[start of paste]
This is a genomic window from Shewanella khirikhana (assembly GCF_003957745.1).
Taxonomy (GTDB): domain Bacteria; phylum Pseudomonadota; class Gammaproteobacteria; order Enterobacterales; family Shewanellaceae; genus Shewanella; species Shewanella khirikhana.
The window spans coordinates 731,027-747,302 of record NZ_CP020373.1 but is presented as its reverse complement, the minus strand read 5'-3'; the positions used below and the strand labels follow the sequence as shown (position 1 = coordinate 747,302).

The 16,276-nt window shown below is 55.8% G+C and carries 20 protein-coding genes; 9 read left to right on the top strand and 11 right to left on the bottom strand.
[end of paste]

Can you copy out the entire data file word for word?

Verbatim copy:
This is a genomic window from Shewanella khirikhana (assembly GCF_003957745.1).
Taxonomy (GTDB): domain Bacteria; phylum Pseudomonadota; class Gammaproteobacteria; order Enterobacterales; family Shewanellaceae; genus Shewanella; species Shewanella khirikhana.
The window spans coordinates 731,027-747,302 of record NZ_CP020373.1 but is presented as its reverse complement, the minus strand read 5'-3'; the positions used below and the strand labels follow the sequence as shown (position 1 = coordinate 747,302).

The 16,276-nt window shown below is 55.8% G+C and carries 20 protein-coding genes; 9 read left to right on the top strand and 11 right to left on the bottom strand.